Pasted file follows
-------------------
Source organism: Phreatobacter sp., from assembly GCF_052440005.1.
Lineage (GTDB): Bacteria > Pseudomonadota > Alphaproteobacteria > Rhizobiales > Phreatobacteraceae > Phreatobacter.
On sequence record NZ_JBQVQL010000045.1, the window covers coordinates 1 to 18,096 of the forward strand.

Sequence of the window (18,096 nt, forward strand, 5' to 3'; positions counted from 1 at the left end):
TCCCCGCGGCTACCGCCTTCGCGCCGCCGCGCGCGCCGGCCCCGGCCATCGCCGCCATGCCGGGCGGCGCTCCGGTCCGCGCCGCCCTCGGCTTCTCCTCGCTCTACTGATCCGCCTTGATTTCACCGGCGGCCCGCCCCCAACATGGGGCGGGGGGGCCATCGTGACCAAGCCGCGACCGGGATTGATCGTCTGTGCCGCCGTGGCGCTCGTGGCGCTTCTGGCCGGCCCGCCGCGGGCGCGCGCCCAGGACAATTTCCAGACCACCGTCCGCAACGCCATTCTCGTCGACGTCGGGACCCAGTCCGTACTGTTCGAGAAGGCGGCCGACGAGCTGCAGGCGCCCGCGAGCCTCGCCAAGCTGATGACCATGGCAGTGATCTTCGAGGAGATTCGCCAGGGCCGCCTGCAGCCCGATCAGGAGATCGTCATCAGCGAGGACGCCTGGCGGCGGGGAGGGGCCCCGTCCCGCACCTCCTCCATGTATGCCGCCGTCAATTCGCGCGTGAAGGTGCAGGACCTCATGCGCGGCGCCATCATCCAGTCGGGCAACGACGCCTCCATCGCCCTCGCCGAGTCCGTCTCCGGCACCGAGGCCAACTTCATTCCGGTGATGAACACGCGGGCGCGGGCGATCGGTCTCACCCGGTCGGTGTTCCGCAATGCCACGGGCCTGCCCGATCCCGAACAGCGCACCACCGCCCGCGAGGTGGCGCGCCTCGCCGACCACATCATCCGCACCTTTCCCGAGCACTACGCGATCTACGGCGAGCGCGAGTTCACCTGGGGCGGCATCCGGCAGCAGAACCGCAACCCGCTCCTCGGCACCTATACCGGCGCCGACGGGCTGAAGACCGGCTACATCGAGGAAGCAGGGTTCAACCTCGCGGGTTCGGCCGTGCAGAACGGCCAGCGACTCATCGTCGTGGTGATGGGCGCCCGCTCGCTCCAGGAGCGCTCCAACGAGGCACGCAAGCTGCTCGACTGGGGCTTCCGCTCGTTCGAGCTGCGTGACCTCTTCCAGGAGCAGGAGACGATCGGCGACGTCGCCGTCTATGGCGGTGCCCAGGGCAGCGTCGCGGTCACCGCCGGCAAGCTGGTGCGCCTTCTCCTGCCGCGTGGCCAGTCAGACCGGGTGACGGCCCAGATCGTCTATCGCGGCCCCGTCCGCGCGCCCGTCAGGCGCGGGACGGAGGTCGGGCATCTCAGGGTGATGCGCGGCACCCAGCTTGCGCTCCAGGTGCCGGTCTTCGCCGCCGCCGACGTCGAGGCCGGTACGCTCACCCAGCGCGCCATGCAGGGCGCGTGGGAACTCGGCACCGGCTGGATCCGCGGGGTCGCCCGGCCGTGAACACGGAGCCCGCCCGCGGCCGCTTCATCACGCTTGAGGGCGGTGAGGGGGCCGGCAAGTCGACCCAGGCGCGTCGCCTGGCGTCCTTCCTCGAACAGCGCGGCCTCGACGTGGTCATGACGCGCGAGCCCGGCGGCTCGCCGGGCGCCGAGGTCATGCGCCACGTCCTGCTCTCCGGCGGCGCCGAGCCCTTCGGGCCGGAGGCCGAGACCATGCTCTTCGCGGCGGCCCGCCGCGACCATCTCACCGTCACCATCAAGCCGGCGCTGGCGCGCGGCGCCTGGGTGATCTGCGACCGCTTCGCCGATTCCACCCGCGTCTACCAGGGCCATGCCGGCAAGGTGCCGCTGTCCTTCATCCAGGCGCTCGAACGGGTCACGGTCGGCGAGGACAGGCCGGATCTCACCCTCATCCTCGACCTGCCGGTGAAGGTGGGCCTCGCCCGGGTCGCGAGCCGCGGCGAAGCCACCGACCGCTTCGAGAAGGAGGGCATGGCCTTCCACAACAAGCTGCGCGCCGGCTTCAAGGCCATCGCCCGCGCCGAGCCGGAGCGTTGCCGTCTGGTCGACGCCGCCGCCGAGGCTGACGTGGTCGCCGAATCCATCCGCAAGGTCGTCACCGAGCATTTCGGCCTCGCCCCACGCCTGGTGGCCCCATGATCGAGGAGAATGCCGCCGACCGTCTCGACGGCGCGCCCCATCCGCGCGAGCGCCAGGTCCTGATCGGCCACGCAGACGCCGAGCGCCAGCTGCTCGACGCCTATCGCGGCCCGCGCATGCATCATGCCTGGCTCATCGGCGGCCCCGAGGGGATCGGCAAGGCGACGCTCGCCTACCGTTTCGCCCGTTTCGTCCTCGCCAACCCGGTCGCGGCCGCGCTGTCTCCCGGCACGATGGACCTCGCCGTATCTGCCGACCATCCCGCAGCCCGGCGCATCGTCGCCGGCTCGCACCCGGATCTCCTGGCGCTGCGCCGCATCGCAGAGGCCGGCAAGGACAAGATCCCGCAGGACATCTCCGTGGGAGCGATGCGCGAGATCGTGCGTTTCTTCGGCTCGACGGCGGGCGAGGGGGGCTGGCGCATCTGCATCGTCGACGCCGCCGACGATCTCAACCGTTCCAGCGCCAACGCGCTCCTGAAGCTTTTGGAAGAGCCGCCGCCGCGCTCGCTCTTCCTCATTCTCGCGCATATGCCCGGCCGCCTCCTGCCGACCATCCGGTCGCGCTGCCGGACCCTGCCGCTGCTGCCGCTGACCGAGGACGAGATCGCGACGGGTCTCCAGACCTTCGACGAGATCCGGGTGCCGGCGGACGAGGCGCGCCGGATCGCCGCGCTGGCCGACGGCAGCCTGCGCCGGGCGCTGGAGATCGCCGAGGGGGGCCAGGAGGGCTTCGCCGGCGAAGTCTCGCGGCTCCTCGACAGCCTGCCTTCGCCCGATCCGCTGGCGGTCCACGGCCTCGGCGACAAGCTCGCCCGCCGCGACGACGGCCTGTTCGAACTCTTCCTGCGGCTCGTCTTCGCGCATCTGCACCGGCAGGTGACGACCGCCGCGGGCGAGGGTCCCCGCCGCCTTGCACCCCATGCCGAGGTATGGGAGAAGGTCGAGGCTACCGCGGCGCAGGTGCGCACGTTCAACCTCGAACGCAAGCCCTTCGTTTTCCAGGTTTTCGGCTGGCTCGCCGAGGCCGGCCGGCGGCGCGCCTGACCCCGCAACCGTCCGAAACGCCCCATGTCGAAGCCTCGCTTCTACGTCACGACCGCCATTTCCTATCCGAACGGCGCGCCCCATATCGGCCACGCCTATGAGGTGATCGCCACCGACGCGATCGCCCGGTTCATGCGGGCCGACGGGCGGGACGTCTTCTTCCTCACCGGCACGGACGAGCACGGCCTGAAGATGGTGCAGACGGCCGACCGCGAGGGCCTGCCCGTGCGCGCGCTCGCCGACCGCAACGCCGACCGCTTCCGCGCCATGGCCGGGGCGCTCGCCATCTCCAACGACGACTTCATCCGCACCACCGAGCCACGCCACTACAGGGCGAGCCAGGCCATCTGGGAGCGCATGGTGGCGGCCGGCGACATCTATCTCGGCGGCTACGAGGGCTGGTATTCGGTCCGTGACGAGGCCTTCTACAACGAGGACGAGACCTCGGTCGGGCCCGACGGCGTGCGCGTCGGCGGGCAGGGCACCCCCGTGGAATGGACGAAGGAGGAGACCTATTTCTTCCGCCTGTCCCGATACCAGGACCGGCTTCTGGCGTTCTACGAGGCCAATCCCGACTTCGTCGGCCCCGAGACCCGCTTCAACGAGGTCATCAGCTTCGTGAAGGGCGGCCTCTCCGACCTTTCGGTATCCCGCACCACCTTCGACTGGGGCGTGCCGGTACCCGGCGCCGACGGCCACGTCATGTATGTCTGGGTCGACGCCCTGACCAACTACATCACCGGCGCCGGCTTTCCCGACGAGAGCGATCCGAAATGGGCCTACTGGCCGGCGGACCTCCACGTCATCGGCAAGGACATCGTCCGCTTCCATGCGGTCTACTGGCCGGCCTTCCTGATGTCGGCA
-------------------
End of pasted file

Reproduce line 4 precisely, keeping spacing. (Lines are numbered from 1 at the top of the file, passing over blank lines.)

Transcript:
Sequence of the window (18,096 nt, forward strand, 5' to 3'; positions counted from 1 at the left end):